A moderate alcohol consumption does not affect the semen quality, but an elevated consumption does harm it.
An elevated and usual alcohol consumption (over 3 drinks per day) reduces the concentration and motility on spermatozoa.
Stress reduces the amount of spermatozoa
Smokers do not have worse sperm than non-smokers do
Twenty-four percent of the respondents were smokers and a third from them acknowledged smoking more than 10 cigarettes per day. However, when evaluating the sperm analysis, smokers did not show any difference respect to non-smokers.
Nevertheless, aside from these results it should be noted that there are multiple scientific papers (Zitzmann and col.) that show that some substances contained in tobacco (such as benzopyrene, cotinine and pesticides used to fumigate tobacco leaves) reduce fertility.
Drugs consumption does not apparently entail worse sperm quality
12, 5% of the volunteers declared a usual drug consumption: 1% cocaine and, the rest of them, cannabis. This information is surprising and can be explained because these drugs induce the activation of the sperm function and spermatozoa, although ultimately they decrease their fertilizing capacity since spermatozoa, on their way to the egg, run out of energy and therefore its fertilization ability diminishes. On top of it, we have to take into account that this group presents a greater number of ejaculations, with an average per week of 4, 1, opposed to those who take no drugs at all and that ejaculation is an important stimulus for the formation of sperm.
Working in contact with toxics reduces the number of spermatozoa
An 8, 8% of the studied men reported to work in contact with toxic products or substances. Among the more frequent were organic solvents, phenols, dyes, insecticides, etc.
Average sperm analysis results and comparison according to WHO criteria
Working in contact with toxics reduces the number of spermatozoa.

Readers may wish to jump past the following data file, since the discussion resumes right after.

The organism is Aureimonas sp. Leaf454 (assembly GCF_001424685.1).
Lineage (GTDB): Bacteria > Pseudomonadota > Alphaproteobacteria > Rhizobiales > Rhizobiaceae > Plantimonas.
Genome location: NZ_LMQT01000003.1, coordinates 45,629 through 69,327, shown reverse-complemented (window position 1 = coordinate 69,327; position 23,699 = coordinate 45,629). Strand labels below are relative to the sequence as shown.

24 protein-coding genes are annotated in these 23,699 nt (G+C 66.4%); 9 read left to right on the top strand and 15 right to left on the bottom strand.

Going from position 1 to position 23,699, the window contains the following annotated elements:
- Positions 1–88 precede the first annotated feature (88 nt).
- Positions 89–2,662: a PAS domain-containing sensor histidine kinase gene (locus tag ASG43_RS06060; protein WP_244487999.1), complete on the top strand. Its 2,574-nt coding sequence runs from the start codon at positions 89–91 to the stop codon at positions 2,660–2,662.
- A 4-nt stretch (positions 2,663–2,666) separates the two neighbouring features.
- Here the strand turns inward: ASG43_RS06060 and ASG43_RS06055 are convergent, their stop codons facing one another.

Results of the study in Barcelona
Normal values according to WHO
Ejaculate volume: 3,63 ml.
From 2 to 6 ml.
Concentration: 59,35 millions spermatozoa/ml
From 20 mill/ml onwards
Total amount of spermatozoa in ejaculate:
From 40 mill/ml onwards
Percentage of motile spermatozoa: 41,72 %
Percentage of type ‘a’ spermatozoa
(with fast, progressive and lineal motility): 14,45 %
Percentage of spermatozoa with normal morphology: 13,89 %
Comparison with other Spanish provinces
Number of samples
Percentage of motile spermatozoa
Percentage of good motility spermatozoa
Total amount of spermatozoa with good ejaculate motility
Geographic variations on semen quality in males with similar lifestyle habits (similar socioeconomic level, same race, etc.) could be due to differences on environmental, dietary and occupational exposure to toxic chemicals. More precisely, one of the possible causes for the decrease of male fertility could be the exposition to environmental chemical products, which act as “estrogenic disruptors”. This subject has not been widely researched yet, regarding its implications in human fertility. No doubt, this would mean a research effort capable enough to clarify and measure the consequences it has on human fertility.